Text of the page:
Finally, the fourth speaker, Prof. Wong Hung (Chinese University of Hong Kong), summarised the most significant developments of social security policy in Hong Kong since the 1970s and presented statistical evidence on the increases in unemployment and underemployment following the Covid-19 pandemic in Hong Kong. In light of the shrinking labour force and the difficulties of retaining skills in the current labour market, critical debates in social security, according to Prof. Wong, will include a renewed discussion in Hong Kong about more universal structures for retirement and income protection programmes and their fiscal sustainability.
In the second plenary, entitled Inequality in East & West from Multiple Angles, Prof. Janet Gornick (City University New York, United States) presented a cross-national portrait of socioeconomic outcomes, spanning income (inequality and poverty), wealth (inequality), and employment (gender disparities in labour force participation and earnings). Her presentation drew heavily on microdata available from LIS, the cross-national data centre located in Luxembourg. She presented results for several OECD countries and five East Asian countries/territories available via LIS’ income and wealth databases: China, South Korea, Japan, Taiwan, and Vietnam. By organising the results into five clusters of countries/territories, Prof. Gornick was able to highlight the astonishing variety of outcomes within the different families of nations, particularly within the East Asia cluster.
For instance, the disposable household income Gini index for 2013-2016 was significantly lower in Taiwan, Japan, and South Korea than in Vietnam and China. Still, the relative poverty rate in South Korea was higher than in Taiwan and Japan. Similarly, the data suggests that although disposable household income inequality was very similar in Taiwan and Japan, the latter’s market income was significantly higher. Moreover, South Korea and Japan had comparatively low female labour force participation. The mean monthly earnings compared unfavourably to the Nordic, Conservative, and Liberal country clusters, whereas South Korea showed an exceptionally high low pay rate among women too. The plenary by Prof. Gornick was opened to the international academic community, and 50 additional registrations were received worldwide.
In the third plenary, Prof. Bingqin Li (University of New South Wales, Sydney, Australia), entitled Healthy Aging and Community Based Old Age Care Services in China, provided a detailed discussion of the concepts of healthy ageing and community-based old-age care. The main issues identified by Prof. Li were low affordability of care, lower family care capacity, and variations in older people’s needs in the context of ageing in China. At the same time, Prof. Li stressed a significant change of the central government mindset had resulted in a greater public emphasis on collectivism, a shift in the ideas about the role of the state, and the willingness to engage in policy learning, all of which resulted in a noticeable growth in the physical old-age care infrastructure.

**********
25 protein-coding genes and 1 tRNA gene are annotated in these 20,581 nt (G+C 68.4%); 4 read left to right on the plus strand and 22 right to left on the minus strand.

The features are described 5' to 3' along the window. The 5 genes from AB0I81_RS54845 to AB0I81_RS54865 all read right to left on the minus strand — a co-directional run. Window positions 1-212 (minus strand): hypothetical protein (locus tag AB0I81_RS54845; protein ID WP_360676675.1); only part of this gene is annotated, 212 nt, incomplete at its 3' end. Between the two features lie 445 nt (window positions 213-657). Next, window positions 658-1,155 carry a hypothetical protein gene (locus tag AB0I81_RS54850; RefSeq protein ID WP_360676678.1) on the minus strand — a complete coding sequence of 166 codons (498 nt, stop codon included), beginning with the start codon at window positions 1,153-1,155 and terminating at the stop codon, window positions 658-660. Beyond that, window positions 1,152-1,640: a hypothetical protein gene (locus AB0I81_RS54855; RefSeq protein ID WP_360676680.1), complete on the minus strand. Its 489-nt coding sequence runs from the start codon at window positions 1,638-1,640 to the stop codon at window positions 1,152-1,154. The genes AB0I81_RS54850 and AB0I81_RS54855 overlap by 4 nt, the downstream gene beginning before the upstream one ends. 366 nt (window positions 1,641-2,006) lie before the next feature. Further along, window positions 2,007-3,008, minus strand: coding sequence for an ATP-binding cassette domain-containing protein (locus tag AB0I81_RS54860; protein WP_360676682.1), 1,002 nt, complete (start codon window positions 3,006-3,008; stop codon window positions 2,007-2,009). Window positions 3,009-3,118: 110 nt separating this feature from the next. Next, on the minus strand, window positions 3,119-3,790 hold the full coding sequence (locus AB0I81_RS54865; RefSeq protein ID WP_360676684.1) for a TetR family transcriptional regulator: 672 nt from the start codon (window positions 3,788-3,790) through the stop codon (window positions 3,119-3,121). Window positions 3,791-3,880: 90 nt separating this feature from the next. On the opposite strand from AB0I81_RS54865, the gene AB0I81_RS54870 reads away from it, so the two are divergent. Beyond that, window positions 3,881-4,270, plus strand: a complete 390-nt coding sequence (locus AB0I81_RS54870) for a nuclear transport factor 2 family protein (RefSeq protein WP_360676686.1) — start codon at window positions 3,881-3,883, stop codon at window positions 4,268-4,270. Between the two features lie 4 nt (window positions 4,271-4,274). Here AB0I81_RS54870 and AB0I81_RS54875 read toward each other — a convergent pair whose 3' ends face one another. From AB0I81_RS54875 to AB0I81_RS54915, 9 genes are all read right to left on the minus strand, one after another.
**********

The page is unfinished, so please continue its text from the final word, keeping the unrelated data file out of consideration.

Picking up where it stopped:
In the fourth and final plenary of the conference, Poverty in Rich Societies, Prof. David Gordon (Bristol University, United Kingdom) presented a systematic global overview of Covid-19 and its negative impact on poverty and the sustainable development goals. In particular, Prof. Gordon showed that the number of people in extreme poverty is estimated to increase significantly due to Covid-19. However, the response of governments to the Covid-19 crisis has been mixed internationally, with governments across the Asia-Pacific investing less on average on additional social expenditure than those in Western countries in Europe and Northern America. Besides, Prof. Gordon stressed that Covid-19 had a particularly negative impact on children and their families and people living in impoverished areas. After sharing the latest evidence on the poverty situation in Hong Kong, Prof. Gordon concluded his plenary by reflecting on accompanying challenges due to climate change and its impact on rising inequality and poverty trends. He warned that most governments worldwide have so far primarily announced short-term policies to offer temporary emergency relief in response to these challenges. Still, longer-term policies to deal with structural risk factors of infections and mortality and addressing new social divides have been found wanting.
Besides the plenary sessions, the conference was structured around 30 parallel panel and stream sessions focusing on the social policy responses to the Covid-19 crisis, poverty measurement in East Asia, education and youth transitions, health and human well-being, gender inequality, work-family reconciliation, and housing and urbanisation. Other parallel sessions discussed conceptual advancements in research on the Asian welfare geography and debates on basic income, post-developmentalism in China, and the promise and limitations of social investment in Europe and East Asia. Like in previous years, the conference included presentations from a sizeable number of early career researchers (PhD candidates and postdoctoral fellows). In addition, the conference organisers used an innovative software application to facilitate interactions between presenters and non-presenters in a virtual conference lounge during tea and dinner breaks.
In the closing ceremony, Prof. Peter Saunders (FISS President) and Prof. Shih-Jiunn Shih (EASP Chair) jointly thanked all keynote speakers and attendees in their short closing remarks. Special thanks were expressed to the conference organising team, especially the student volunteers, for their work before and during the successful annual meeting. Next, Prof. Stefan Kühner (Lingnan University, Hong Kong) introduced Chikako Endo (Osaka University, Japan) as the new EASP Secretary, before the incoming EASP Chair, Prof. Young Jun Choi (Yonsei University, South Korea), announced that the annual EASP conference in 2022 would be held in Seoul, South Korea. All parties agreed that EASP and FISS should explore how the two learned societies can build on their successful collaboration leading up to and during the conference.